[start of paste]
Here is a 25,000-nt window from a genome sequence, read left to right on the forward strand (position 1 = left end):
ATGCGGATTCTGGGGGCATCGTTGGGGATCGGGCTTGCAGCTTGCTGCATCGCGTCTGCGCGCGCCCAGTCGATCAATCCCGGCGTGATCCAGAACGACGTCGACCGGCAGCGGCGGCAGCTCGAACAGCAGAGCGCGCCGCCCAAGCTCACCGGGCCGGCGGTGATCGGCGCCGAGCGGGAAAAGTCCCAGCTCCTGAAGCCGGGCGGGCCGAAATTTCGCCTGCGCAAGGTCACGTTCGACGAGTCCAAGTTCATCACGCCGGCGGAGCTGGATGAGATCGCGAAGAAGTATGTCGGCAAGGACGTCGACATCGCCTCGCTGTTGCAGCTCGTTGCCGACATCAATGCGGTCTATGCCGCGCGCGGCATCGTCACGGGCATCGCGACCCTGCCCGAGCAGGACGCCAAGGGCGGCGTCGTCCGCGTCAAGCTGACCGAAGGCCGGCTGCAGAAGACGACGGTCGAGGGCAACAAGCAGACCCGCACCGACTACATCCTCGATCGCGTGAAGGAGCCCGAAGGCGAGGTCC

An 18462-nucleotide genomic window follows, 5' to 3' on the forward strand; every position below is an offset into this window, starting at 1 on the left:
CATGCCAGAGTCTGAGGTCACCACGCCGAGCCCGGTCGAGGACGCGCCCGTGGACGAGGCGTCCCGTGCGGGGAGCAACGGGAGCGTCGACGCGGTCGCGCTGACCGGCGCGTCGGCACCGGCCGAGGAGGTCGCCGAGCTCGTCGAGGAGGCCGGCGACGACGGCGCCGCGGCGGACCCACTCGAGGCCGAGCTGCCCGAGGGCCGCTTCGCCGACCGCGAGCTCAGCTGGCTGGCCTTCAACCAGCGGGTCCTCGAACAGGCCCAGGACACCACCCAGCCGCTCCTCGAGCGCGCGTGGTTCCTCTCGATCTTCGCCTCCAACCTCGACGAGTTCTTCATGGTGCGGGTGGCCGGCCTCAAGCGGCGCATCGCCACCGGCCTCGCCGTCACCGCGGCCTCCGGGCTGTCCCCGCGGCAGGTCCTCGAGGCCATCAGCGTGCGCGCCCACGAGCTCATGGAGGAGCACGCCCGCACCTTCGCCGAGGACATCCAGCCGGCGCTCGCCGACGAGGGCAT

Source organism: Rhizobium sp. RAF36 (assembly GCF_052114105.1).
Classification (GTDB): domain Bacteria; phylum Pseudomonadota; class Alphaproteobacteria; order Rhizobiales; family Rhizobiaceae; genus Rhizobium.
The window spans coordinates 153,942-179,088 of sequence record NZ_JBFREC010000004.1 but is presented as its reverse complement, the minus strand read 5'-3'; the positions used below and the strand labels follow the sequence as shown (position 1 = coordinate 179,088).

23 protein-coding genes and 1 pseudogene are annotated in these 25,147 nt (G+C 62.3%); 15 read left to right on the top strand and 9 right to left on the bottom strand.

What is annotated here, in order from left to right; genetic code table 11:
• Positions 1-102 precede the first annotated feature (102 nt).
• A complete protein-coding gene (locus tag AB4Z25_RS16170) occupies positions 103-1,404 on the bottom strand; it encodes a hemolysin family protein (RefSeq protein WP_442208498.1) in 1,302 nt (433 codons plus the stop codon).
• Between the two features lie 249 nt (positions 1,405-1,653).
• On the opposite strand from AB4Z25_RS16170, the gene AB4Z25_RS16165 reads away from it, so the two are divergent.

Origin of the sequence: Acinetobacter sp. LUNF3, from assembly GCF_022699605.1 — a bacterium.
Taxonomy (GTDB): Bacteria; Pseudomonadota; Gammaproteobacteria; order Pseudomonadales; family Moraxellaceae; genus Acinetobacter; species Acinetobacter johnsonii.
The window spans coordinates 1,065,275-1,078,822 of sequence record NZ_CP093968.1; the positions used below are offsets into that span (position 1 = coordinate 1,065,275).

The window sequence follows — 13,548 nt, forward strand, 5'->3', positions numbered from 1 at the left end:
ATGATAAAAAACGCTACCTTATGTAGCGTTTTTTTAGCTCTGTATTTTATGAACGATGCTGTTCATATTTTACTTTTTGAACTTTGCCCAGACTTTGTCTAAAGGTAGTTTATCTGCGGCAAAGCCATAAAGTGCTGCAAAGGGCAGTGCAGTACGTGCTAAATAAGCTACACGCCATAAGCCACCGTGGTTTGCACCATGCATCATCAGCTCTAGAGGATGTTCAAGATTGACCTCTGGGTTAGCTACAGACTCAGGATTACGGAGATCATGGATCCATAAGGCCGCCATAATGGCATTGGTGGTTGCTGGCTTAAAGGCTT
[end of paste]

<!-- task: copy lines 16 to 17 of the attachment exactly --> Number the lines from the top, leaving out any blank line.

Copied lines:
The window spans coordinates 1,065,275-1,078,822 of sequence record NZ_CP093968.1; the positions used below are offsets into that span (position 1 = coordinate 1,065,275).

The window sequence follows — 13,548 nt, forward strand, 5'->3', positions numbered from 1 at the left end: